Merely stating or publishing [express] instructions and policies without diligently enforcingthem is not enough to place the acts of an employee who violates them outside the scope of his employment … . It is a question of fact whether measures taken to enforce corporate policy in this area will adequately insulate the corporation against such acts, and we see no reason to disturb the jury's finding in this regard. 35
Courts have not yet analyzed vicarious corporate liability in a prosecution for corporate theft of trade secrets. Yet the potential implications are clear. Suppose, for instance, that one company employee on a research and development team unlawfully obtained a competitor's trade secret, in an effort to improve the company's own product. Or suppose that a company engaged a competitor's former employee as a consultant to the company's product development team and the consultant provided confidential information about the competitor. In either case, the government could argue that the agent's general line of work was to help the company develop a product and that any theft of trade secrets in furtherance of that goal was sufficiently related to those responsibilities to criminally bind the company. The government may reason that such an employee is no different than the employee in Basic Construction Co.,whose job was to submit bids and who criminally bound the company when he rigged those bids; or from the tanker crew in Ionia Management, who had authority to dump waste from the ship, and who criminally bound the company when it did so in an illegal way.
Companies concerned about potential criminal liability for trade secrets theft should therefore ask how they can mitigate their risk through internal policies and controls. Such policies may help prevent misconduct in the first instance, render any actual misconduct outside the “scope of employment” and favorably influence regulator charging decisions.
In the best-case scenario, sound policies and procedures can prevent misconduct altogether. A company might achieve this goal if it implements a detailed compliance policy that unequivocally prohibits misappropriation of third-party trade secrets, regularly trains its employees on policy requirements, rigorously monitors employee conduct for compliance with the policy and imposes meaningful penalties for violation (including termination of employment).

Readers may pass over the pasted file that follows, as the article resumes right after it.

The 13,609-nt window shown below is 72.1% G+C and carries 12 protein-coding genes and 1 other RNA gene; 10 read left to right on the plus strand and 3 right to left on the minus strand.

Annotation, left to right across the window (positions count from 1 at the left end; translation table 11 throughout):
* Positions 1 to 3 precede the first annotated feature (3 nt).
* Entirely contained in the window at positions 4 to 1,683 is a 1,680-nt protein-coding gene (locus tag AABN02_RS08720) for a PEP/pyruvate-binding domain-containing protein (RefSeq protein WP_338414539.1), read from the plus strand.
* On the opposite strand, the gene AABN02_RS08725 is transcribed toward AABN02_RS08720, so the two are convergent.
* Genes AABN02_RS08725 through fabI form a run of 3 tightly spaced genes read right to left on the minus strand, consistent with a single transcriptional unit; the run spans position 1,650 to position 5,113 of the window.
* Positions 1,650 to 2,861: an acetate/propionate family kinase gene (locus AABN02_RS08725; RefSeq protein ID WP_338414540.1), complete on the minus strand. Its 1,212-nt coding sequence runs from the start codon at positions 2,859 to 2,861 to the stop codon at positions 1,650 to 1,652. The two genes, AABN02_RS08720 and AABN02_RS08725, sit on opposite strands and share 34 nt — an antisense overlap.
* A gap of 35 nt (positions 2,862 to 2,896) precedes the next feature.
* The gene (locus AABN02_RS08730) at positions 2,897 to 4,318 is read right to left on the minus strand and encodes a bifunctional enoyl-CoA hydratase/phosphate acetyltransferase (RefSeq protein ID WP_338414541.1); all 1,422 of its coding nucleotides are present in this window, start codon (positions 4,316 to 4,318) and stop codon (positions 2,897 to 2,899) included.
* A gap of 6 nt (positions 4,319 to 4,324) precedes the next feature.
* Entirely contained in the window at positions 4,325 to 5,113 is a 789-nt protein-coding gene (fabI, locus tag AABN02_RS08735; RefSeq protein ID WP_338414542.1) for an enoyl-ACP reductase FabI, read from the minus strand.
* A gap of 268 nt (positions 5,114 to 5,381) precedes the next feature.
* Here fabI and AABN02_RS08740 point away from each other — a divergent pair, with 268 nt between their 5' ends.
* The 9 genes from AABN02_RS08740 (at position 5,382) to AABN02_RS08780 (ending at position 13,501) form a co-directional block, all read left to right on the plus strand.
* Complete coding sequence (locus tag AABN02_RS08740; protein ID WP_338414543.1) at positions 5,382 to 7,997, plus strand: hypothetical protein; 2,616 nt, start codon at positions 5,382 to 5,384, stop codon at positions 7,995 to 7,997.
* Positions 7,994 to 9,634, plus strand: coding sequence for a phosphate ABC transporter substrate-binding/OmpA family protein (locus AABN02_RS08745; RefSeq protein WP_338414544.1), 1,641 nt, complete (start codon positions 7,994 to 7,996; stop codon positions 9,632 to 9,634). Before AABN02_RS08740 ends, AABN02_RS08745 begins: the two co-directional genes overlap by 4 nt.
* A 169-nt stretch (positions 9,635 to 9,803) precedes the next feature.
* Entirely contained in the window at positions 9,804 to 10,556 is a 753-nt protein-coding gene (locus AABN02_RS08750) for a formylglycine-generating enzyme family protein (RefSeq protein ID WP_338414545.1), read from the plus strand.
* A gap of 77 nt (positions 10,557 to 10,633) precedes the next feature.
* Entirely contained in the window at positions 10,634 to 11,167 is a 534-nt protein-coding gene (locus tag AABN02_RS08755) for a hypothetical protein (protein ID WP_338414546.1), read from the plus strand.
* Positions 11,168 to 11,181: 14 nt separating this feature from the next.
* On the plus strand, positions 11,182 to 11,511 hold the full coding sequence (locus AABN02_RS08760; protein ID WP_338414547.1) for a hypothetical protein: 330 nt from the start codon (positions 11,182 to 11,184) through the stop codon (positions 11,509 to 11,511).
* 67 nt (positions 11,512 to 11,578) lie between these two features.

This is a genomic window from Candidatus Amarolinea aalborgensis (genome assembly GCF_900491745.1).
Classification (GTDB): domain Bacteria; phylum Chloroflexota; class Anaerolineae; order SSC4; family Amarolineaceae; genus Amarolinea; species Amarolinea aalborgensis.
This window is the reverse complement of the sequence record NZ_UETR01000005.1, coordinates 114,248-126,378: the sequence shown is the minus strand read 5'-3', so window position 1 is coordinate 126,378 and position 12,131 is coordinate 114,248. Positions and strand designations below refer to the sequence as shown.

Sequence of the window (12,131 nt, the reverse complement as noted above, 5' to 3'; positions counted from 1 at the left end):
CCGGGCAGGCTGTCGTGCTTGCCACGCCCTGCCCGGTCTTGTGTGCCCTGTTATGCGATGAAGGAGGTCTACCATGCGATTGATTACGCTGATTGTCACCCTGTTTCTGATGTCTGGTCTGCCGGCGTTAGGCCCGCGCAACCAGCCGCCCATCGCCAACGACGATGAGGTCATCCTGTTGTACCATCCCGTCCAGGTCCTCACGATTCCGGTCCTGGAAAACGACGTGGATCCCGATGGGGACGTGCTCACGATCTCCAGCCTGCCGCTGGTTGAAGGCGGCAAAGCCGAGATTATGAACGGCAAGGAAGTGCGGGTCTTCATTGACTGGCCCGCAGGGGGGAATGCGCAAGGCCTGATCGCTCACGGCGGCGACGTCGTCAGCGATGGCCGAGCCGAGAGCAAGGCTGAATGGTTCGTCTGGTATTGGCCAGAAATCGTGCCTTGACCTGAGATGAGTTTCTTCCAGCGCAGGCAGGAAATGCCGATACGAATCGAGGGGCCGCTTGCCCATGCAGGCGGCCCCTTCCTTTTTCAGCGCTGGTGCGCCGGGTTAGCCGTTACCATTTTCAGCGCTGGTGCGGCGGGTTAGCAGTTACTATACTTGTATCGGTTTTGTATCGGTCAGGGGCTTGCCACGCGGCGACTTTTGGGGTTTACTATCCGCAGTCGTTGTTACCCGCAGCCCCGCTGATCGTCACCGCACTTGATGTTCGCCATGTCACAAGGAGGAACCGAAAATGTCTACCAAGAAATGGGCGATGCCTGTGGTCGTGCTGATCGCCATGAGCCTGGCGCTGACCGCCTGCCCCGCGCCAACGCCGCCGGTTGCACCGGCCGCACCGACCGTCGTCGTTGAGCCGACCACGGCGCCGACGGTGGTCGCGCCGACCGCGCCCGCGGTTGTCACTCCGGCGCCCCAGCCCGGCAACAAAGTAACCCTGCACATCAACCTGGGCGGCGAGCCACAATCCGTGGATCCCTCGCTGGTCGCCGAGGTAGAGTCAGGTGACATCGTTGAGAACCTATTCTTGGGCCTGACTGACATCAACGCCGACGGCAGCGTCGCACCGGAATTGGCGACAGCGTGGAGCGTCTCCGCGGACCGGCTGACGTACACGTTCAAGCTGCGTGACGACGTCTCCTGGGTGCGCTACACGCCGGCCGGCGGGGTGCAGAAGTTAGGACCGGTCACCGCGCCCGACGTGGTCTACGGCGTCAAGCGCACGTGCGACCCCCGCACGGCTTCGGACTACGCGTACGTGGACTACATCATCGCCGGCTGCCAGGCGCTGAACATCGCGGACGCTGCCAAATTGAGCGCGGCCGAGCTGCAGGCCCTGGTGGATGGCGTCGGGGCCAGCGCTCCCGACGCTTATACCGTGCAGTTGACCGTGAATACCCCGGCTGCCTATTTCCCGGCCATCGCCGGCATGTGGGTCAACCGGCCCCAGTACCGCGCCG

If misconduct occurs, courts appear open to the possibility that sufficiently strong policies can provide a back-end defense against company liability by narrowing the agent's scope of employment. This defense comports with the underlying justification for vicarious corporate liability, which, as the Court of Appeals for the District of Columbia explained, is intended to “increase incentives for corporations to monitor and prevent illegal employee conduct.” 36 Companies that implement sufficiently strong controls seem properly incentivized and would not seem appropriate targets for prosecution on an agency theory.
Even if a strong compliance policy were completely unavailing in an actual trade secrets prosecution, it might still be highly relevant to regulator charging decisions. The U.S. Attorneys' Manual encourages prosecutors to consider “the existence and effectiveness of the corporation's pre-existing compliance program.” 37 As a result, in the trade secrets and other arenas, the U.S. enforcement landscape is replete with Deferred Prosecution Agreements, 38 Non-Prosecution Agreements 39 and even declinations (regulator “walk-aways”) 40 that explicitly credit effective company compliance programs as an important contributing factor to the resolution.
Finally, a strong compliance program can also be relevant to sentencing, as the U.S. Sentencing Guidelines provide for a reduction in an organization's culpability score (and thus ultimate potential sentence) if the organization has a sufficiently rigorous compliance and ethics program and meets certain additional prerequisites. 41
An international company with a mobile workforce must manage multiple risks. The trick is to assess compliance risk prospectively—to analyze today where enforcement authorities will likely come calling tomorrow. Where such risk exists, companies should assess where controls could be implemented or strengthened. Because of the ongoing perception that U.S. intellectual property is under assault both at home and abroad, trade secret theft prosecutions have risen quickly, and will almost certainly continue to increase. Companies should consider implementing controls now—and not be caught flat-footed when authorities knock at the door.
1 See, e.g., Indictment, United States v. Kolon Indus., Inc., No. 3:12-cr-00137, ECF No.3 (E.D. Va. Aug. 21, 2012) (South Korean chemical company Kolon); Indictment, United States v. Liew, No. 3:11-cr-00573, ECF No.64 (N.D. Cal. Feb. 7, 2012) (Chinese state-owned company Pangang); Indictment, United States v. Sinovel Wind Group Co., Ltd., No. 3:13-cr-00084, ECF No. 25 (W.D. Wisc. June 27, 2013) (Chinese manufacturer of wind turbines).
2 See18 U.S.C. § 1839(3) (defining “trade secret” to mean information whose owner has taken reasonable measures to keep secret and which “derives independent economic value, actual or potential, from not being generally known to, and not being readily ascertainable through proper means by, the public”).
3 See, e.g.,E.I. du Pont de Nemours & Co. v. Kolon Indus., Inc., 803 F. Supp. 2d 469 (E.D. Va. 2011) (noting that South Korean company, Kolon Industries, was charged under §1832 because its consultant who used to work for DuPont allegedly passed along trade secrets at Kolon's request).
4 The statute provides for a fine of not more than $5 million or imprisonment for not more than 15 years for